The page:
Almost simultaneously, I broke my foot and my six-week-old granddaughter developed an acute bronchial infection that resulted in both of us going to a hospital. I was attending a wedding in Indianapolis, so I presented at Indiana University’s Methodist Hospital Emergency Department. Maya lives in Singapore, so she was admitted to KK Women’s and Children’s Hospital. Both Methodist and KK are outstanding teaching and research facilities with international reputations. KK has 830 specialized beds, and Methodist, while licensed for over 1,000, operates at about the same capacity as KK.
My drama consisted of five hours, lots of pain medication, x-rays and a walking cast with orders to see my own orthopedist for follow-up treatment. Maya’s was much more serious and included five days in the “High Dependency” section with gaggles of newly-minted medical doctors looking over her test results and many times a nurse ratio of 1:1. Five days as opposed to five hours.
As it turned out, IU charged approximately $200 more than it cost for Maya’s entire hospital stay. I’m not talking about after insurance. I’m talking what was actually paid by insurance and co-pays. And no offense to IU – they charged exactly what you would have seen from most urban US healthcare providers. Singapore is not an inexpensive city. A glass of good Sauvignon Blanc at the Marriott cost me $28 after a long day at the hospital!
The United States spends a higher portion of its Gross Domestic Product (GDP) than any other country on healthcare, and we seem to get so much less. When the World Health Organization (WHO) ranked 191 countries on the quality of their healthcare, the US came in at 37th. Singapore ranked sixth.
None of what I am saying is news. The reason we have the Patient Protection and Affordable Care Act, or what is known as healthcare reform, is because the healthcare system in the US is broken. In 2010, we spent $2.6 trillion on healthcare, or 17.5% of the GDP. France, with the WHO’s number one rated healthcare system, spends 11% of their GDP on their healthcare. It is projected that US expenditures will increase to 20% by 2020 if drastic changes are not made. We cannot have economic recovery unless we get healthcare spending under control.
Knowing this, the Obama administration recently asked the US Supreme Court to rule on the constitutionality of the Patient Protection and Affordable Care Act. At question is whether or not it lies within Congress’ powers to require individuals to obtain health insurance or pay a penalty. Three appellate courts have split sharply, so how the high court will rule is completely in question. The decision is expected by the end of June 2012, more than two years after healthcare reform became law.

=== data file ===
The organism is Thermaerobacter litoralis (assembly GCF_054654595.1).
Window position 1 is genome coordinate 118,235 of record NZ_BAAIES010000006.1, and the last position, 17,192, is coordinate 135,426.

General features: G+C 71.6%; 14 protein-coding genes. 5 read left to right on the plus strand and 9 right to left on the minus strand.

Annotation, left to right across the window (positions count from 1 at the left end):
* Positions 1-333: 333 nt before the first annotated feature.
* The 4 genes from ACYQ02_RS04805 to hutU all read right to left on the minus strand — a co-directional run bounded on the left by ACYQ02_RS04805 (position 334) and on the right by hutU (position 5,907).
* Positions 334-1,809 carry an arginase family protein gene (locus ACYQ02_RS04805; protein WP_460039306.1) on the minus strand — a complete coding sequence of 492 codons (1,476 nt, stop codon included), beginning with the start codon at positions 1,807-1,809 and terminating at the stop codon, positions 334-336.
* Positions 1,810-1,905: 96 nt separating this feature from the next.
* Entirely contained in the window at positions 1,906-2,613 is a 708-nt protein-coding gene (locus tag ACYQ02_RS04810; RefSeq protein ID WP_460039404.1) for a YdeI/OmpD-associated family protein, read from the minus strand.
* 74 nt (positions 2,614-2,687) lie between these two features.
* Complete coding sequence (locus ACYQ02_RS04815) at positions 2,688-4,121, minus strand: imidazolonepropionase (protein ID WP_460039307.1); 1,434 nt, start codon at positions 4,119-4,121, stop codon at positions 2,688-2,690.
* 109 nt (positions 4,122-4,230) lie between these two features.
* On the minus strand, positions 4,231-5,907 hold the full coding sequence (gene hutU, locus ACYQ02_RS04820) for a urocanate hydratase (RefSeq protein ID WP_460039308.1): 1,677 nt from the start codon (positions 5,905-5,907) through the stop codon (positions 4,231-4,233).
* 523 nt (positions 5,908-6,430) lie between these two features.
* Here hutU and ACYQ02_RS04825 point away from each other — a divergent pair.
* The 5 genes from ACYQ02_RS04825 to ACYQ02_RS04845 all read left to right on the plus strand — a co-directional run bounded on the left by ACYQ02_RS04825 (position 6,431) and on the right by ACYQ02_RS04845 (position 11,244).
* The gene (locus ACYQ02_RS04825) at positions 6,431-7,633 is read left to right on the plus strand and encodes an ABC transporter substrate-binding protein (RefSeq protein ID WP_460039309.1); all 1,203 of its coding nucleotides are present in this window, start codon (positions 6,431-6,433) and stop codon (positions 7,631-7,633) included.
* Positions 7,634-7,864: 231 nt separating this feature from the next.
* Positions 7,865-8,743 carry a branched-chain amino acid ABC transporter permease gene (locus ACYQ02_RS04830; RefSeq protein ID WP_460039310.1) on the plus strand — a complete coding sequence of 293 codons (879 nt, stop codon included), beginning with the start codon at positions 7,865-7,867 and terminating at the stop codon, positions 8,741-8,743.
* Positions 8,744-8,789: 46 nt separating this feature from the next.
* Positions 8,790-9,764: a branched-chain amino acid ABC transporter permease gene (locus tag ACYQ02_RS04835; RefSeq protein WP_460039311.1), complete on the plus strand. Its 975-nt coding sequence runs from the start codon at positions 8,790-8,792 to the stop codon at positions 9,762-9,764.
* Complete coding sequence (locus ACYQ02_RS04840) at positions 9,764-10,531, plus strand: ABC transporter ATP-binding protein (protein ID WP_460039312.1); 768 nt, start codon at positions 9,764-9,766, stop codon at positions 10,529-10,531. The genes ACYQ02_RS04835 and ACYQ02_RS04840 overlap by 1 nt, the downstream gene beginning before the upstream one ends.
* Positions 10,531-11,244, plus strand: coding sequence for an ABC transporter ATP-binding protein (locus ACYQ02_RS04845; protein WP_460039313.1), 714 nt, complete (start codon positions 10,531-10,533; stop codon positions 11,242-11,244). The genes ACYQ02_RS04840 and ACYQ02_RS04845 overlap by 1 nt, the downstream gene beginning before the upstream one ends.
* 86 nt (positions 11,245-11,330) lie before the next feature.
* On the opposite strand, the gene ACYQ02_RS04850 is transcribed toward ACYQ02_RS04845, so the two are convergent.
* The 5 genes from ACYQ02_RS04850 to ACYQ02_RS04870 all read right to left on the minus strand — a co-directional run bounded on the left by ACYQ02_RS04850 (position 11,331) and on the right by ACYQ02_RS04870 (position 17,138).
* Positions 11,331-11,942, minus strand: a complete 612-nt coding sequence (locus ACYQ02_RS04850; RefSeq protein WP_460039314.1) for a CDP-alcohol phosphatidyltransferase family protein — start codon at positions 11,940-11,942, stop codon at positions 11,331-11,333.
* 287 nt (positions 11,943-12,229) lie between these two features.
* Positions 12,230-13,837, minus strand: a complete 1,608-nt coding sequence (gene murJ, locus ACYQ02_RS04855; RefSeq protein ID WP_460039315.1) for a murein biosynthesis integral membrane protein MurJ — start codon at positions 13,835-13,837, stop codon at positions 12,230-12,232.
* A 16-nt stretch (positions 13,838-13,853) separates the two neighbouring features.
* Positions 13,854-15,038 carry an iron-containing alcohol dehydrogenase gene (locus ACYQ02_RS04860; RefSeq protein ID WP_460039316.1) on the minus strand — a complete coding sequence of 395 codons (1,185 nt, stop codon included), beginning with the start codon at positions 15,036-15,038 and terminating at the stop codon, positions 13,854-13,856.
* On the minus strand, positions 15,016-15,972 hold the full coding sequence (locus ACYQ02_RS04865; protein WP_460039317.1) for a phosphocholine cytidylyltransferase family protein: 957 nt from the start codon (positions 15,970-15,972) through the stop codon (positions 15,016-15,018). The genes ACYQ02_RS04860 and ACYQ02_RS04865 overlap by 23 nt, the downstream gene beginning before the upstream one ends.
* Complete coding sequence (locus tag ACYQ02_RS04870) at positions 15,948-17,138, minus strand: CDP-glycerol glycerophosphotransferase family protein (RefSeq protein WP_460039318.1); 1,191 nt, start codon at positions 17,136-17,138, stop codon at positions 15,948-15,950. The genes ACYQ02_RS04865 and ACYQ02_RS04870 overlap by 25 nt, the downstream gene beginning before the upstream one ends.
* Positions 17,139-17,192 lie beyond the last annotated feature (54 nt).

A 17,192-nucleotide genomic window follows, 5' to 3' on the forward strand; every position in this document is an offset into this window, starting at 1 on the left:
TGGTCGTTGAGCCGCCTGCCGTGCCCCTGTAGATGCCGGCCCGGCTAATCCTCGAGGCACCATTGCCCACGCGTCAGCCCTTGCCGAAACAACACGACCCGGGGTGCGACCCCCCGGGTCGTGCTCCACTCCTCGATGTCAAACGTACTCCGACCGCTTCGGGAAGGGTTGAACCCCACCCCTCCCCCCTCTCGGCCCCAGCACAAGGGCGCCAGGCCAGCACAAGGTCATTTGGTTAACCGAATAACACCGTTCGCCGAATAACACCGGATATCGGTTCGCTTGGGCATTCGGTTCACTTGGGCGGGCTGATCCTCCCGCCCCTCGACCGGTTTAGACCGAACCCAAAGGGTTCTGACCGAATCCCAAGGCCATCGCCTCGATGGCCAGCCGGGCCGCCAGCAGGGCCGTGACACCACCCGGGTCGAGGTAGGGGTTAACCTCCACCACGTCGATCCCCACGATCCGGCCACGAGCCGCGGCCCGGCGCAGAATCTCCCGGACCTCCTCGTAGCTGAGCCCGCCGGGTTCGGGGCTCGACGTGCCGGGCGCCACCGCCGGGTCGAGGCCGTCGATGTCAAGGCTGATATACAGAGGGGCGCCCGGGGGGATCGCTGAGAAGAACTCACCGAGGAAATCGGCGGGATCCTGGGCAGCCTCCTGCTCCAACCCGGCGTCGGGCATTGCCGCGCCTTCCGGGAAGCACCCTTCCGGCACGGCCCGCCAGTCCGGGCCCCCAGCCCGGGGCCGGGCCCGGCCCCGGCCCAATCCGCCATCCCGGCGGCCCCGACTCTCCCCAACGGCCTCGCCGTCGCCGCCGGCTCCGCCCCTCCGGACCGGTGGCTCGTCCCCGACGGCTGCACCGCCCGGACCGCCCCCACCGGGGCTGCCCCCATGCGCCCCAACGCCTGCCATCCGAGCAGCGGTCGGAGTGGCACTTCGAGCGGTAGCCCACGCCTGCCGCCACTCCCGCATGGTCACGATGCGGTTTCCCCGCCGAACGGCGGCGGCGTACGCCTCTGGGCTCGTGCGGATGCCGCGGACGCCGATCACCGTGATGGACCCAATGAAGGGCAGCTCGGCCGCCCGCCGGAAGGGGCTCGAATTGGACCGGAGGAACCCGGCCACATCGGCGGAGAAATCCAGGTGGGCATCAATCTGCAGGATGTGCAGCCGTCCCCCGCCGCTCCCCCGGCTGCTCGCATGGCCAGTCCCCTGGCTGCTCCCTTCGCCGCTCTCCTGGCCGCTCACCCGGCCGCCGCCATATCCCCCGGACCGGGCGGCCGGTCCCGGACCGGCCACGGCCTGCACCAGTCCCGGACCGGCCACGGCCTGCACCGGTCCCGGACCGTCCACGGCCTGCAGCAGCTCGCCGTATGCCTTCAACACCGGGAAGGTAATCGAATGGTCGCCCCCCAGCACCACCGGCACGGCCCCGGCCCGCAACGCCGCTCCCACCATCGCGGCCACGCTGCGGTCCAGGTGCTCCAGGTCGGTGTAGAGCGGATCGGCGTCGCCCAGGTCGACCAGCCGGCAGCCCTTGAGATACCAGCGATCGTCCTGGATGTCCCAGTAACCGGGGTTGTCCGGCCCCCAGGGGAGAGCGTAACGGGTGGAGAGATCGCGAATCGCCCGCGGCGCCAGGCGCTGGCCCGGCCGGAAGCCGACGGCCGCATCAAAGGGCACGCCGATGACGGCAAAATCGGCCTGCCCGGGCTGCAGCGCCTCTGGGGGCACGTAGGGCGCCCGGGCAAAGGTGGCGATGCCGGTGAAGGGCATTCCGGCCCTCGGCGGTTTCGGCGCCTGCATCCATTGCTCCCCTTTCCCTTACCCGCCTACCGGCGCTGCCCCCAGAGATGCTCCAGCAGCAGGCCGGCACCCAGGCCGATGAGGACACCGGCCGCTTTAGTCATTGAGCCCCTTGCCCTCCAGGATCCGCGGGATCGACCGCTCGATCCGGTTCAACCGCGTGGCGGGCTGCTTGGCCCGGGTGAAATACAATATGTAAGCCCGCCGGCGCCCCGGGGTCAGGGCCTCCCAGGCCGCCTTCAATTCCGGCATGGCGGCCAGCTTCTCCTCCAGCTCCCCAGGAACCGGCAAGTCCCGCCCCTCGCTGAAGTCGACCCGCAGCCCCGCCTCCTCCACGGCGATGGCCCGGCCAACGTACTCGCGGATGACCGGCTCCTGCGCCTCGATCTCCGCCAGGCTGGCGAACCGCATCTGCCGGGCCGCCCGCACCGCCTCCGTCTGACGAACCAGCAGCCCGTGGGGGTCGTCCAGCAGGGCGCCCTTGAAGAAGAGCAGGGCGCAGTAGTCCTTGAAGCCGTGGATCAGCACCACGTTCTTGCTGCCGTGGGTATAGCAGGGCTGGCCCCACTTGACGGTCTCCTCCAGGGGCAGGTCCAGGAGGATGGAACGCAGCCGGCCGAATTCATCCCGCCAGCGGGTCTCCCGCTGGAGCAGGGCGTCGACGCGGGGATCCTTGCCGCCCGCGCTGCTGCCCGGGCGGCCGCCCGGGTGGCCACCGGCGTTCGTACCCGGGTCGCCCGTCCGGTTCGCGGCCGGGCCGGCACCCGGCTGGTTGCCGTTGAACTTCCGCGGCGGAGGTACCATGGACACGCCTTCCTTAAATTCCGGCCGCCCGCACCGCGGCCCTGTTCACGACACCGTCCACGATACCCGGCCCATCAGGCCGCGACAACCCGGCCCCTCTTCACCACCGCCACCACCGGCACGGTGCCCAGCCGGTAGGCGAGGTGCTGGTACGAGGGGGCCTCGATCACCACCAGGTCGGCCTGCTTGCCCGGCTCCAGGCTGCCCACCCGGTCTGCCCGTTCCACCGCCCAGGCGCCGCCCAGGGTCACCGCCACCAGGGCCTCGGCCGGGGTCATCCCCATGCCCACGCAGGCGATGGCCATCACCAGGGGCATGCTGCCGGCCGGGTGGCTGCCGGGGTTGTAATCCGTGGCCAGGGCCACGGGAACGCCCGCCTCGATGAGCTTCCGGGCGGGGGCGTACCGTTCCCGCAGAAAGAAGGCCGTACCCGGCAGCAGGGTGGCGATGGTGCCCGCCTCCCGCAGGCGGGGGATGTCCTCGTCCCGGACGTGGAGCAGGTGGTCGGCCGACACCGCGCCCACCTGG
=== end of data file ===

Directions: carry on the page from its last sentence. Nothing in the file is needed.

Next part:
If one section of the law is ruled unconstitutional, all 450 sections will be thrown out. Healthcare reform generally calls for the United States to provide better care for less, to expand prevention and wellness programs, and to extend insurance coverage. But how all that is accomplished is greatly dictated by the way the government pays for healthcare. Physical Therapists became one of the most highly sought professionals when healthcare became law because all of a sudden therapy caps were lifted, they could write their own orders, and it was projected by the Office of Management and Budget (OMB) that they would drive $189,200 to the bottom line annually.
After the passage of healthcare reform, new for-profit healthcare companies popped up and existing companies morphed into ones that provided services well funded within healthcare reform. Demand grew for professionals providing home and long-term care and rehabilitation for joint replacement. Doctors quickly found that with the demand for Electronic Medical Records (EMR) and funding for episodic care (as opposed to individual services), they wanted to become employees of healthcare systems. All of a sudden, health systems were recruiting lots of physicians.
The question now becomes whether we continue to recruit like healthcare reform will remain the law, or whether we wait and see if the Supreme Court overturns the legislation.
Waiting for a final ruling may ultimately be very difficult for Healthcare Human Resource professionals. The timeline for implementation of mandated projects like ICD-10 compliance will continue to tick by, but we won’t know the rules of the game until the end of June. I am afraid that for the next nine months, Senior Management will sit on the initiatives fueled by healthcare reform, and, when the ruling is made one way or the other, they’ll call HR in a panic. (Hire ten of those, hold those, and how’s retention?)
This uncertainty, coupled with the dragging economy, promises to keep healthcare recruitment something akin to a three-ring circus. You’ll be getting four hundred applications for an accountant and only unqualified ones for that Nurse Practitioner position.
My advice is to continue to use this time to develop your best lean, mean recruiting machine, recruit as if the law will be upheld because we need it as a nation, and then improve processes. Begin to rely heavily on social and emerging media (which is so much less expensive), develop those standard operating procedures for the hiring managers, re-write the job descriptions, find your metrics and use them wisely, and attempt to put some control in your world. It doesn’t matter how the Supreme Court rules – healthcare recruitment will need organization and strong professionals at the wheel.